At Open Tech, I found myself sitting just across the aisle from Stef Magdalinski, author of Wikiproxy — the cause-of-origin of which was explained here (4 October, 2004):

News Online doesn’t engage with its users, it doesn’t provide tools that allow me, the licence payer, to slice and dice their stories, and by refusing to link from its body text, it fails to understand how hypertext works. Also, with its conservative link policy … that only connects the BBC to established brands, it snubs the wider web, the great teeming mass of creativity. Patrician is not authoritative. Aloof is not respected. Conservative and fearful is not engaging. The gap between the BBC’s utterly laudable self image and ambitions and delivery could not be any clearer than at News Online. Finally, by not really allowing user interaction or commenting, News Online forces that debate and activity away from its site, and out onto the wild wild web. I’ve known many people at the organisation since its very earliest days. There’s some incredible talent and ideas, and from what I hear, an equal amount of frustration at how difficult it is to get these ideas to fruition.

Wikiproxy is described by Stef Magdalinski as 'a proxy for the site, that does the following things: retrieves a page from News Online, and regexes out “Capitalised Phrases” and acronyms. It then tests these against a database of wikipedia topic titles. If the phrase is a topic in wikipedia, then it’s turned into a hyperlink; uses the technorati API to add a sidebar of links to blogs referencing the story. Now you can see who’s talking about the story from the story itself …'. And instead of suing him, the BBC went away and came back with Backstage.

Two of three Backstage-unleashed projects that Ben whipped through caught my attention (many more here):

I had to leave before the session in the late afternoon when Lee spoke about Headshift's work for the BBC 'that looked at how social tagging might work on BBC News to drive both social bookmarking and user-driven related stories'. This project (which Lee spoke about at Reboot, last month) strikes me as really interesting; there's more on it here and here.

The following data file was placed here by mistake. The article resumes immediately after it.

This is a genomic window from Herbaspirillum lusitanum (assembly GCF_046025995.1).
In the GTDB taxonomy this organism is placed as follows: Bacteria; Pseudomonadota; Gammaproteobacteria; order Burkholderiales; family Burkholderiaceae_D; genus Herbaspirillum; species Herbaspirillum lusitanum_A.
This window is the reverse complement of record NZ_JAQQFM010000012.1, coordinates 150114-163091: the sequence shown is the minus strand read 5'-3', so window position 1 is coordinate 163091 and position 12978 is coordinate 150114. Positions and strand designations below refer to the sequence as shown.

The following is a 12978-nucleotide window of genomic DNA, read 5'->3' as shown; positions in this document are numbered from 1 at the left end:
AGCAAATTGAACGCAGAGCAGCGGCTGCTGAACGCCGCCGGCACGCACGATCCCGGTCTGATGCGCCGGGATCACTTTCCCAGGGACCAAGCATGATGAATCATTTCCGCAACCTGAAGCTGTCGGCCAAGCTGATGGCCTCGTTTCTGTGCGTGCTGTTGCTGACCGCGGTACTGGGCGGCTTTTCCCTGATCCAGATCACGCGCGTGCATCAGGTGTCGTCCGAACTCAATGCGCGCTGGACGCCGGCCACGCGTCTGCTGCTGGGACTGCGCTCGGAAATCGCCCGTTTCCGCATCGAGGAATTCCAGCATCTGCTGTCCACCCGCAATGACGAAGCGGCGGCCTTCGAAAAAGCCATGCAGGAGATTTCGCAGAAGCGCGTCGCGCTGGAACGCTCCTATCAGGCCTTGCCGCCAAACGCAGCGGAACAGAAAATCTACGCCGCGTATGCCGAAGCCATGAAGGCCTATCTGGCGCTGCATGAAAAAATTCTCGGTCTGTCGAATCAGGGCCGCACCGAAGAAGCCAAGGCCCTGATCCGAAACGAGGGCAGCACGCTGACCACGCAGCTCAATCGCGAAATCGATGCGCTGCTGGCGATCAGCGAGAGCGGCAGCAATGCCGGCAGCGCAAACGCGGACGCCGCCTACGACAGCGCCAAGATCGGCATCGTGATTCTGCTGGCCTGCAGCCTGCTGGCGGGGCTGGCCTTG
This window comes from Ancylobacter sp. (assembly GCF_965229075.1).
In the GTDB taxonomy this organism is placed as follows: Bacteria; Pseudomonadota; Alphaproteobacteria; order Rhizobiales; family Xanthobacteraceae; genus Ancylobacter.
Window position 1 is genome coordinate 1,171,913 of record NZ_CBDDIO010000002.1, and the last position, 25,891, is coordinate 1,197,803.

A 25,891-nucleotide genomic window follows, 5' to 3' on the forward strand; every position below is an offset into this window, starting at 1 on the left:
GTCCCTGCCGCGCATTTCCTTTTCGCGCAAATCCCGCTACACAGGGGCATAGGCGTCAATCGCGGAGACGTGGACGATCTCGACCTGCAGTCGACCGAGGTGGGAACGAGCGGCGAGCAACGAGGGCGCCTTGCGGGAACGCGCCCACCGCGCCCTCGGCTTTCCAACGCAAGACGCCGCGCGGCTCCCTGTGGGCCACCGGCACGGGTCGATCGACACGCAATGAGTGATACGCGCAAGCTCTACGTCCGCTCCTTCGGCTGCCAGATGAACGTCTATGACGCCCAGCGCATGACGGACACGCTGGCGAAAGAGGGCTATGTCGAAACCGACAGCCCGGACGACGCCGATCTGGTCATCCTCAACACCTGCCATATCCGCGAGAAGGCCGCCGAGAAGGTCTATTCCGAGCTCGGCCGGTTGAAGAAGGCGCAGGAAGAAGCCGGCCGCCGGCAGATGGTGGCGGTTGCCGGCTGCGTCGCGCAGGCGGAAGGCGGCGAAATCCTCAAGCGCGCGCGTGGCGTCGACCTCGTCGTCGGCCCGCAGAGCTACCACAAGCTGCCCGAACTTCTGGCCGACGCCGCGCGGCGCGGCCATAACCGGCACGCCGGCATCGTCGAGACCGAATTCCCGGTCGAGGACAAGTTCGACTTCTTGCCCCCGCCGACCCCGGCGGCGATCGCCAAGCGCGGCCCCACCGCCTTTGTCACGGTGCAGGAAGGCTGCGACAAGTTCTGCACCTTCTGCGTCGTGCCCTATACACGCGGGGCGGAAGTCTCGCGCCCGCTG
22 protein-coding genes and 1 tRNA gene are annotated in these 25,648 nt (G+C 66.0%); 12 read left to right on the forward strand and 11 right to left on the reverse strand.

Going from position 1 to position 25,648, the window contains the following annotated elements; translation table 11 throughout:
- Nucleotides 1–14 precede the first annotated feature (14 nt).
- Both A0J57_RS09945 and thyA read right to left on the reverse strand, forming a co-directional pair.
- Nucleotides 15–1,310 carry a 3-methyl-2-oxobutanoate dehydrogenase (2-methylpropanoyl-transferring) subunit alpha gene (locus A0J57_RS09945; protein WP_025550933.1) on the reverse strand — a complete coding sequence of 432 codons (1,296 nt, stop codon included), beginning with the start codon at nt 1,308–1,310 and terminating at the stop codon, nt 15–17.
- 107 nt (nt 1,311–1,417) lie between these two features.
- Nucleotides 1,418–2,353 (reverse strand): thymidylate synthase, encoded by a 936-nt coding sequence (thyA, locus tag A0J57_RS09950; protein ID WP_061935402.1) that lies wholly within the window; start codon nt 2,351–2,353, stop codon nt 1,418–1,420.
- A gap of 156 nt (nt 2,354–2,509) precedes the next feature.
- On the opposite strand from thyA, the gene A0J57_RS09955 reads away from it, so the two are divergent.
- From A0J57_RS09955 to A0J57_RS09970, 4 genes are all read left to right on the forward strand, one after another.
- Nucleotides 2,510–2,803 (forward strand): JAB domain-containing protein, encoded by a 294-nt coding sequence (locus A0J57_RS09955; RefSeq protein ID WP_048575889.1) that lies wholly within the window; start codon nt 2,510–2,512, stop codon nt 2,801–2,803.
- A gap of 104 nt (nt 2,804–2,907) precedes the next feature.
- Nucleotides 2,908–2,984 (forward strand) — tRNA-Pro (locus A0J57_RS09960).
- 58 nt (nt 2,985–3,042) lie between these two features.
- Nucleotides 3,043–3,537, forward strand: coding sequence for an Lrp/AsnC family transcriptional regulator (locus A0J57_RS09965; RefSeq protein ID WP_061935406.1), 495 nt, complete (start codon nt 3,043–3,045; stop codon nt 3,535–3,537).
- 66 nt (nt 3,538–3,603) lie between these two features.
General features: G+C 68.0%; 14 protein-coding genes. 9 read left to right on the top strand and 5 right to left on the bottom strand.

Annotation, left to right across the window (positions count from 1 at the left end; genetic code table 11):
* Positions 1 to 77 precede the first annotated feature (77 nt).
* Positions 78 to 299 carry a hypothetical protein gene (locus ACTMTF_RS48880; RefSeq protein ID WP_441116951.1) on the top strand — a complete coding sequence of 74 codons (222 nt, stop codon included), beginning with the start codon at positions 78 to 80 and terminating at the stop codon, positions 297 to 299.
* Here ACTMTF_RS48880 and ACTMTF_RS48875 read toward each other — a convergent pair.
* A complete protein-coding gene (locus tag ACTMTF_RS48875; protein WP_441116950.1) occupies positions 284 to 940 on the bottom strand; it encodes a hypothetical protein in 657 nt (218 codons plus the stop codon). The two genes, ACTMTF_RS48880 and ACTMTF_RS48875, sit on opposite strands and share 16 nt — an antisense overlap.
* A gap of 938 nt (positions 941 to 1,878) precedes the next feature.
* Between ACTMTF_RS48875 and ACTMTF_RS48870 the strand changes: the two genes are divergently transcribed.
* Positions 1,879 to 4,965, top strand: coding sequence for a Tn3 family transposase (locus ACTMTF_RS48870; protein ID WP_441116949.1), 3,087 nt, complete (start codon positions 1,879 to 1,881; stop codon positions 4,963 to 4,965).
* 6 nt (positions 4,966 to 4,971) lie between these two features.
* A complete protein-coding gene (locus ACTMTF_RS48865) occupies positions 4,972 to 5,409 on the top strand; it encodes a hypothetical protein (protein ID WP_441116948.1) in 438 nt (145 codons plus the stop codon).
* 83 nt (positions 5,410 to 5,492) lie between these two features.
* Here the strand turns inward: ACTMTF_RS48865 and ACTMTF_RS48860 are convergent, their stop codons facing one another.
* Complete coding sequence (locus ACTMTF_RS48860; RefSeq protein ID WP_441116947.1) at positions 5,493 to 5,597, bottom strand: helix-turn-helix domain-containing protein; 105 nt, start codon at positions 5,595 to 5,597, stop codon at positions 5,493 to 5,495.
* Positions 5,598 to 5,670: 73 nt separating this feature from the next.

So there's Backstage, BBC Open Source, the Creative Archive Licence Group ('The BBC, the bfi, Channel 4 and the Open University set up the Creative Archive Licence Group to make their archive content available for download under the terms of the Creative Archive Licence - a single, shared user licence scheme for the downloading of moving images, audio and stills') and also Action Network: 'The BBC runs Action Network as an open forum for people to influence issues they care about. Most of the content is written by the public and reflects their views. Content provided by the BBC is clearly marked'. Other signs of movement and change at the Beeb keep popping up: Mildly Diverting posted last week that the BBC had authorised the opportunity 'to watch 'The Mighty Boosh' on broadband. A WEEK BEFORE IT GOES OUT ON THE TELLY', and Paul Mason (Newsnight) blogged Gleneagles and G8 from outside the BBC.

What does all this amount to? To stick with Backstage for a moment, it is clearly a GOOD THING:

This is such a good idea and will, I hope, cement the BBC's leading role in innovating for public good within the mainstream media. It is the latest in a long line of developments that illustrate how the BBC has become a safe harbour for some clever people who are committed to building public value through online media. It also proves, I think, how the internet has revitalised the BBC's public service remit, which was previously becoming a bit lost amidst the management debates, multi-skilling and the growing obsession with competing with lower forms of commercial media. (Lee)

But before we all get too excited, both Lee and Lloyd Shepherd, Head of Development at Guardian Unlimited, have some cautionary words. The BBC is moving boldly, but hasn't declared itself a liberty hall. Under Backstage's terms of service,

You can’t redistribute BBC content; only the BBC can do that. And Backstage is an ideal way to encourage distribution of BBC content around the world (a fundamental tenet of the BBC’s public service charter) but click on a link and you’re back on a BBC page to look at the full content. The simple fact is that the BBC is not distributing full-text content by RSS; only headlines and snippets (this is even true of Backstage’s own RSS feeds). As the BBC itself has said, it expects 10 per cent of its website traffic to be coming from RSS by the end of this year. In other words, RSS is just another effective way of building audience and traffic, and Backstage is a very good way of getting BBC RSS feeds out into wider communities. (Lloyd Shepherd)